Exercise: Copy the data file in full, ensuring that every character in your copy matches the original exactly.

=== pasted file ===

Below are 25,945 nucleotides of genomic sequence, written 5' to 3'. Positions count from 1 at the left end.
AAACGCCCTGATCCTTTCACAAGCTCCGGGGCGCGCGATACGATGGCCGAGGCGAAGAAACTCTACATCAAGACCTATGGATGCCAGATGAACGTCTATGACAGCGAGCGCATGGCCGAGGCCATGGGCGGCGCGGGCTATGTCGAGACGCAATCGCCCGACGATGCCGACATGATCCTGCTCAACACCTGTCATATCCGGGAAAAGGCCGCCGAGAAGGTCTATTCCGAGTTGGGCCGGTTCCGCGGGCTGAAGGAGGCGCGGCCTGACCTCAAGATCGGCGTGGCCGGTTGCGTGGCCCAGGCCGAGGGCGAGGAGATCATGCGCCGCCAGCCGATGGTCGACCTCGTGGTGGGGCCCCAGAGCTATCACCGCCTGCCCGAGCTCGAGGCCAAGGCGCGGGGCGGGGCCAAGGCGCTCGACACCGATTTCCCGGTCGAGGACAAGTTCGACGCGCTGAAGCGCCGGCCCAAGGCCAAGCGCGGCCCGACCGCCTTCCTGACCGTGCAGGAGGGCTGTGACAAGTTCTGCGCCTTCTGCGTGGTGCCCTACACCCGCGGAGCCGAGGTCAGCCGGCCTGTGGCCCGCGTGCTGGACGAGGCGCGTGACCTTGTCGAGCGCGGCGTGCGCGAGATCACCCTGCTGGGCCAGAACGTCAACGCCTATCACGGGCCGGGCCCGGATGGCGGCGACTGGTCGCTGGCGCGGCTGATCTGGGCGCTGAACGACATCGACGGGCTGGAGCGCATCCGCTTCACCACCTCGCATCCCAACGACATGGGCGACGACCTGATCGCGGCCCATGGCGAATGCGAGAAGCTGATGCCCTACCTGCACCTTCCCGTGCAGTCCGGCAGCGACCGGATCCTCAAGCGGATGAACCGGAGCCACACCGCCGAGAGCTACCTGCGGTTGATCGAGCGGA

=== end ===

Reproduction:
Below are 25,945 nucleotides of genomic sequence, written 5' to 3'. Positions count from 1 at the left end.
AAACGCCCTGATCCTTTCACAAGCTCCGGGGCGCGCGATACGATGGCCGAGGCGAAGAAACTCTACATCAAGACCTATGGATGCCAGATGAACGTCTATGACAGCGAGCGCATGGCCGAGGCCATGGGCGGCGCGGGCTATGTCGAGACGCAATCGCCCGACGATGCCGACATGATCCTGCTCAACACCTGTCATATCCGGGAAAAGGCCGCCGAGAAGGTCTATTCCGAGTTGGGCCGGTTCCGCGGGCTGAAGGAGGCGCGGCCTGACCTCAAGATCGGCGTGGCCGGTTGCGTGGCCCAGGCCGAGGGCGAGGAGATCATGCGCCGCCAGCCGATGGTCGACCTCGTGGTGGGGCCCCAGAGCTATCACCGCCTGCCCGAGCTCGAGGCCAAGGCGCGGGGCGGGGCCAAGGCGCTCGACACCGATTTCCCGGTCGAGGACAAGTTCGACGCGCTGAAGCGCCGGCCCAAGGCCAAGCGCGGCCCGACCGCCTTCCTGACCGTGCAGGAGGGCTGTGACAAGTTCTGCGCCTTCTGCGTGGTGCCCTACACCCGCGGAGCCGAGGTCAGCCGGCCTGTGGCCCGCGTGCTGGACGAGGCGCGTGACCTTGTCGAGCGCGGCGTGCGCGAGATCACCCTGCTGGGCCAGAACGTCAACGCCTATCACGGGCCGGGCCCGGATGGCGGCGACTGGTCGCTGGCGCGGCTGATCTGGGCGCTGAACGACATCGACGGGCTGGAGCGCATCCGCTTCACCACCTCGCATCCCAACGACATGGGCGACGACCTGATCGCGGCCCATGGCGAATGCGAGAAGCTGATGCCCTACCTGCACCTTCCCGTGCAGTCCGGCAGCGACCGGATCCTCAAGCGGATGAACCGGAGCCACACCGCCGAGAGCTACCTGCGGTTGATCGAGCGGA